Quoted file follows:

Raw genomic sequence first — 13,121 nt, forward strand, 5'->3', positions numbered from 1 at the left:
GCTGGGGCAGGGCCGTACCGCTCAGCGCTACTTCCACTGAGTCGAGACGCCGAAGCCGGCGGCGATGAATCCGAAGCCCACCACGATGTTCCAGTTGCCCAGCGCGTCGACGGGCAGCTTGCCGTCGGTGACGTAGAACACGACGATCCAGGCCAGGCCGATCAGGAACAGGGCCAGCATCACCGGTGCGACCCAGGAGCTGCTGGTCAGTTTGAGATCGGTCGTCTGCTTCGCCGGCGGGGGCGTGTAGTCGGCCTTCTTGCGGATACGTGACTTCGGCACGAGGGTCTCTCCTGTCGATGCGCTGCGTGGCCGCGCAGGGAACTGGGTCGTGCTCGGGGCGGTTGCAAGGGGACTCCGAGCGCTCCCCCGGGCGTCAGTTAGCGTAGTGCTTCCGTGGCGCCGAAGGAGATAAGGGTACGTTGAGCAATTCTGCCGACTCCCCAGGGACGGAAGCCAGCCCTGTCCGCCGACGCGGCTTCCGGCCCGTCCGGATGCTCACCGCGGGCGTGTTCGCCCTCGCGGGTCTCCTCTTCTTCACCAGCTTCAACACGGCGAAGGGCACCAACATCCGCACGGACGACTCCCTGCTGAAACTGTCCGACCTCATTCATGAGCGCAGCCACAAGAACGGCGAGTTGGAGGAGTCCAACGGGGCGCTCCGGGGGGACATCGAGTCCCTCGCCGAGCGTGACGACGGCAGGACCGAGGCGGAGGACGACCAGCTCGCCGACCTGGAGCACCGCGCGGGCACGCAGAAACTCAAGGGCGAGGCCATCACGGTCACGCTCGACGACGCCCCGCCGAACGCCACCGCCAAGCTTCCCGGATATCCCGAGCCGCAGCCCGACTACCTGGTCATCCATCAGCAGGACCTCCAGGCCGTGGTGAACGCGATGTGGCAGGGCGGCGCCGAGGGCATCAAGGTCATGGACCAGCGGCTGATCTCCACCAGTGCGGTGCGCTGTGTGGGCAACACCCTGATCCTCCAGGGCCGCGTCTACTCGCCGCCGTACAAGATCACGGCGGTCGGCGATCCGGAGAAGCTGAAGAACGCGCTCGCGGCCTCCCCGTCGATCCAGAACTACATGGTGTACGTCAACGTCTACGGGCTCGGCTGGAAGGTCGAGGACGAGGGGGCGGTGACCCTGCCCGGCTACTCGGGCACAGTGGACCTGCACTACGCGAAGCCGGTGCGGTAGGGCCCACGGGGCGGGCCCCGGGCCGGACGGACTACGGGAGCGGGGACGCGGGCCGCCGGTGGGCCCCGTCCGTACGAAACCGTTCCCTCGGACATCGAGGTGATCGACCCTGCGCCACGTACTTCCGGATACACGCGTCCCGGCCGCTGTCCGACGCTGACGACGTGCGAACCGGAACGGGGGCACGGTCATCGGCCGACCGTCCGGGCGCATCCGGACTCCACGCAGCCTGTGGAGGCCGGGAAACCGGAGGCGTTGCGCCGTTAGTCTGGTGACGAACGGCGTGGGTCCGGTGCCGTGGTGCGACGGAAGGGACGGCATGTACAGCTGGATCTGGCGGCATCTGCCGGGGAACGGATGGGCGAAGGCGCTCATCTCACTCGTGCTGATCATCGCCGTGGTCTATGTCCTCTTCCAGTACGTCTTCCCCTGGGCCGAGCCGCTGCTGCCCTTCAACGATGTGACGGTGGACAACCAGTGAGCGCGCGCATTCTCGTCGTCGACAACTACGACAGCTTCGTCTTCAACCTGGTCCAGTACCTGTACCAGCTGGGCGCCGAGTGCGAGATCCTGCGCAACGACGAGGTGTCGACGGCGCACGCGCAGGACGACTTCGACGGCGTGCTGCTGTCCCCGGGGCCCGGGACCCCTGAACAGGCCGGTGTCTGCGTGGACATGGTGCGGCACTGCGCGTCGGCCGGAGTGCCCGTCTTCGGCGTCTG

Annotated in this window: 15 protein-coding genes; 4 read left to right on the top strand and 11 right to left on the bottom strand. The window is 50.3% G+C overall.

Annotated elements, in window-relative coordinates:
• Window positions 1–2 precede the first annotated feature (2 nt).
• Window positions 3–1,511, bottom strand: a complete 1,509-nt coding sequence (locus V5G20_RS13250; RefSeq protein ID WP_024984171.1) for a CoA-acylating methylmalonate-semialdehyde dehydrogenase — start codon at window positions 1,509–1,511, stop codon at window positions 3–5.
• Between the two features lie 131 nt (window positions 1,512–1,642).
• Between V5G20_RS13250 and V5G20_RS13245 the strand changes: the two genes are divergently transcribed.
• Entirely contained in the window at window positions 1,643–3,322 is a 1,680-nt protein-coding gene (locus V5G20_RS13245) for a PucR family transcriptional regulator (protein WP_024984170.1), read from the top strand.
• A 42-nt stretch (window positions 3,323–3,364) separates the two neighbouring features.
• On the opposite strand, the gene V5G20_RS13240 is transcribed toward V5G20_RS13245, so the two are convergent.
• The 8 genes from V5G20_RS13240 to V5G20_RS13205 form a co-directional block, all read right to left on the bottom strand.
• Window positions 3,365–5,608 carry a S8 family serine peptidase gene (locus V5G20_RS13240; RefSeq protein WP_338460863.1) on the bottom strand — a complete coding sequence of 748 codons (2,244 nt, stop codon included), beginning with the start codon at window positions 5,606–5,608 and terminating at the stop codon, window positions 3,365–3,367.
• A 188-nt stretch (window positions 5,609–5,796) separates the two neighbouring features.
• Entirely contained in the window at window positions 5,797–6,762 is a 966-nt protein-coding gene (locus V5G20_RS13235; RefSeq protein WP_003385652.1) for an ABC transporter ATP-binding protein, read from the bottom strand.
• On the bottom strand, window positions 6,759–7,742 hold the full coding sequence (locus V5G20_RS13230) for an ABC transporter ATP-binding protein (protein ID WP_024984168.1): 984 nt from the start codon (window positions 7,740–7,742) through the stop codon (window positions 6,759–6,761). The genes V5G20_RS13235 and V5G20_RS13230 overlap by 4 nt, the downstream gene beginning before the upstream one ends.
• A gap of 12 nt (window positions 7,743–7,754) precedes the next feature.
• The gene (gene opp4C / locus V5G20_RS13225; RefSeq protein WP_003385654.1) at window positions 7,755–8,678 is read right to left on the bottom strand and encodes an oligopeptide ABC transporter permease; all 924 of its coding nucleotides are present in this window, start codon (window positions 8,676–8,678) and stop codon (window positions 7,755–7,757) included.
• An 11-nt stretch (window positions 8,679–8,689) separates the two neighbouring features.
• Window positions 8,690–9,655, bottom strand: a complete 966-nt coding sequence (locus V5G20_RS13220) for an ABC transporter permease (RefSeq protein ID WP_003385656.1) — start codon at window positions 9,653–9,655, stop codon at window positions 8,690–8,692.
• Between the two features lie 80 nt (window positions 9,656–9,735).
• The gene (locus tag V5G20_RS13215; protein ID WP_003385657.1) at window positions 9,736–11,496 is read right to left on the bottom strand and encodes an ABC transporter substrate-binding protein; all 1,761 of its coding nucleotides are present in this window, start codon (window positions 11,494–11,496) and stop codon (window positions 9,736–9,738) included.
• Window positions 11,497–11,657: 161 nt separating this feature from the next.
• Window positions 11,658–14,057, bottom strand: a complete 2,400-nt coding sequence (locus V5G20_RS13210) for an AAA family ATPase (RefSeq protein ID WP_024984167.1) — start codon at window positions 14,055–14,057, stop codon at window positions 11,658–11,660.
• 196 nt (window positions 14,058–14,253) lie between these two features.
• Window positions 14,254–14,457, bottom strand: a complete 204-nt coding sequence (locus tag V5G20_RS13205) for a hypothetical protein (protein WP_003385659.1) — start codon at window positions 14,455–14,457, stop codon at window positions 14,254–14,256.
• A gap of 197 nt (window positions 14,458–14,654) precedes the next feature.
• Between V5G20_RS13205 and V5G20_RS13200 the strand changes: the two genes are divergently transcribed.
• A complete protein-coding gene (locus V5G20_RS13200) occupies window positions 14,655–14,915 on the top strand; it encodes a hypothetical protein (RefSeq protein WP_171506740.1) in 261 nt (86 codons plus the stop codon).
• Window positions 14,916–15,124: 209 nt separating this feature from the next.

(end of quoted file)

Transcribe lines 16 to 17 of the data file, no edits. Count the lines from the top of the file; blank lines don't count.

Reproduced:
• On the bottom strand, window positions 6,759–7,742 hold the full coding sequence (locus V5G20_RS13230) for an ABC transporter ATP-binding protein (protein ID WP_024984168.1): 984 nt from the start codon (window positions 7,740–7,742) through the stop codon (window positions 6,759–6,761). The genes V5G20_RS13235 and V5G20_RS13230 overlap by 4 nt, the downstream gene beginning before the upstream one ends.
• A gap of 12 nt (window positions 7,743–7,754) precedes the next feature.